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During my lunch break, I usually go for a walk. If the weather is not so good, I read a book or some news.

Can we omit some here?

During my lunch break, I usually go for a walk. If the weather is not so good, I read a book or news.

For some reason, the first sentence looks better to me. Is it because news is a noncount noun and invites the use of some in some way?

Or is the second sentence really okay? Or are they both okay, but have different shades of meaning?

  • 2
    I read news sounds absolutely okay to me. – Maulik V Dec 8 '15 at 12:58
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    "I read a book or news" is grammatical but you wouldn't slip past a native speaker's "foreigner detection radar". We read the news. – Tᴚoɯɐuo Dec 8 '15 at 13:38
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    Not obligatory, no, but you'd need a context that supported the categorical use, such as "I have a friend who reads the NY Times wedding announcements. Me, I don't consider that news." Or "I toss the Fashion and Cooking sections into the waste bin. I want news." – Tᴚoɯɐuo Dec 8 '15 at 13:43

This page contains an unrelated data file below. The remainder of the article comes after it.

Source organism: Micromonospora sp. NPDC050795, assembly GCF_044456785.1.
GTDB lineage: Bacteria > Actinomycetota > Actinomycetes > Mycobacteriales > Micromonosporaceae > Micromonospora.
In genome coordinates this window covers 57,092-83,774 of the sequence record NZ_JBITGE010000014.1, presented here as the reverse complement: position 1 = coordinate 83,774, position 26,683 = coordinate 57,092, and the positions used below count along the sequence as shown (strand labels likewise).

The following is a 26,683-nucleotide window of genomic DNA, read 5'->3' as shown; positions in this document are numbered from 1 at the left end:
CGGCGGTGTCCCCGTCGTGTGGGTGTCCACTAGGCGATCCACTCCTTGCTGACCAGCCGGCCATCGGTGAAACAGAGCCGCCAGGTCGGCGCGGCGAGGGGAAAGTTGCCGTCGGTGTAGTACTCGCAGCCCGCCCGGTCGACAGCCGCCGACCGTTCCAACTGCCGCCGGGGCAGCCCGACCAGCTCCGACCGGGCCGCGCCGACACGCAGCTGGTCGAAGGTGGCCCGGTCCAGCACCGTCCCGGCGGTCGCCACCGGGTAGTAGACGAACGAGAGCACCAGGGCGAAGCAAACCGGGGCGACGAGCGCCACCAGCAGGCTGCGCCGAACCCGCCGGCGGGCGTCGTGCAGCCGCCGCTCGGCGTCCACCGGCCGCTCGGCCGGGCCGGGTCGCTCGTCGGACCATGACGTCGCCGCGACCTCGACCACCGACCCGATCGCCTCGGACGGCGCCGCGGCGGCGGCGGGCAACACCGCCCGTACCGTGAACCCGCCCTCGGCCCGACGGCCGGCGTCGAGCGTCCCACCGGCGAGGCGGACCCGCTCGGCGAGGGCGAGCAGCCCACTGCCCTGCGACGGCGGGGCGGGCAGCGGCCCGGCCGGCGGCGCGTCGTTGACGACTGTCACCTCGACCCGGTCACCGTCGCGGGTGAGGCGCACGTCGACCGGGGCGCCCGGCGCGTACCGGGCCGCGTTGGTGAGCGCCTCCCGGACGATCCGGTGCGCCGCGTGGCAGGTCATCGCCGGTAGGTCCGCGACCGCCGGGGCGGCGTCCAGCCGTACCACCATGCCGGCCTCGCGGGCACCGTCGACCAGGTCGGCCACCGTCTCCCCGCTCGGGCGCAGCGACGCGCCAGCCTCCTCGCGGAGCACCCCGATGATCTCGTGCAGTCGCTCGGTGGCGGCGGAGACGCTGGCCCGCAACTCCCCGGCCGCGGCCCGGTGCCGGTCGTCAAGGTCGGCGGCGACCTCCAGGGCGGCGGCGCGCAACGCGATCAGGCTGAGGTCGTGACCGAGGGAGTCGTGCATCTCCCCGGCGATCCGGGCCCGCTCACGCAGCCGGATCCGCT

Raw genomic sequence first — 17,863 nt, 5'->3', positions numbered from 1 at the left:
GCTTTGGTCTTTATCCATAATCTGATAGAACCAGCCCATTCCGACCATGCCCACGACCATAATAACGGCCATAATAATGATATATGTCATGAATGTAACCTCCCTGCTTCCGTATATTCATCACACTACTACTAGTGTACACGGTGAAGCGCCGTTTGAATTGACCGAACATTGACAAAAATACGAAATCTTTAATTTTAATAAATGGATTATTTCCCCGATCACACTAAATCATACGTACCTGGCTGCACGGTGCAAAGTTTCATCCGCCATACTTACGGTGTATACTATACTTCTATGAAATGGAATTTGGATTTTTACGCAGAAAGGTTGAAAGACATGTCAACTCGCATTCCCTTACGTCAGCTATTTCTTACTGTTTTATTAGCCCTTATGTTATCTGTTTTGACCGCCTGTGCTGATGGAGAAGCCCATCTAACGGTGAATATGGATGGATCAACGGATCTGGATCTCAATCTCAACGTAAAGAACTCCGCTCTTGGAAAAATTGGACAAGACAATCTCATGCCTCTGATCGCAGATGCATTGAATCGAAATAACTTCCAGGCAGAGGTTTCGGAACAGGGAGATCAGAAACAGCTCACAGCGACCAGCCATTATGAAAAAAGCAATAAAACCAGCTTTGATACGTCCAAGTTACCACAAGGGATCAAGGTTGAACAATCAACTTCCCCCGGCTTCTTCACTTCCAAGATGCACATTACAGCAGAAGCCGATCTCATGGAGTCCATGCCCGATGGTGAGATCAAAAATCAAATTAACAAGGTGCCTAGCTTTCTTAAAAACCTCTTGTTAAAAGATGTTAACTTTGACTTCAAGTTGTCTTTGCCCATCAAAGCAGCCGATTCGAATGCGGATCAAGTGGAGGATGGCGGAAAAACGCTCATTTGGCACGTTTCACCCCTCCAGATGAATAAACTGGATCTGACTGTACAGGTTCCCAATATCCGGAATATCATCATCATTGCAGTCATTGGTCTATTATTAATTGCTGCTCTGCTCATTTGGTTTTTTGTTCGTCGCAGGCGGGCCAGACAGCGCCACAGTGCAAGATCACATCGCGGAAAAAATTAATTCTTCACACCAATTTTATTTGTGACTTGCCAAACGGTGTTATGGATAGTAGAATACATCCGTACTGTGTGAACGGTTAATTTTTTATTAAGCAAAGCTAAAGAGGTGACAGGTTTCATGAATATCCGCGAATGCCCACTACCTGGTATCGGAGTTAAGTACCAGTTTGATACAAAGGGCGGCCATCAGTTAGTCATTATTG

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    @TRomano: There's no question in my mind that I read a book or news screams "NNS!". I think it's because a book and news are almost unavoidably different "categories" (one's still usually a specific physical object, the other a far more general "noncount noun". Thus it's still "weird" (although not quite so bad) even if we include the article (the news). To me at least, the natural pairing is still a book or a newspaper - but usage may be changing even as we consider the issue, since paper books/newspapers are both being replaced by text on screens. – FumbleFingers Dec 8 '15 at 17:46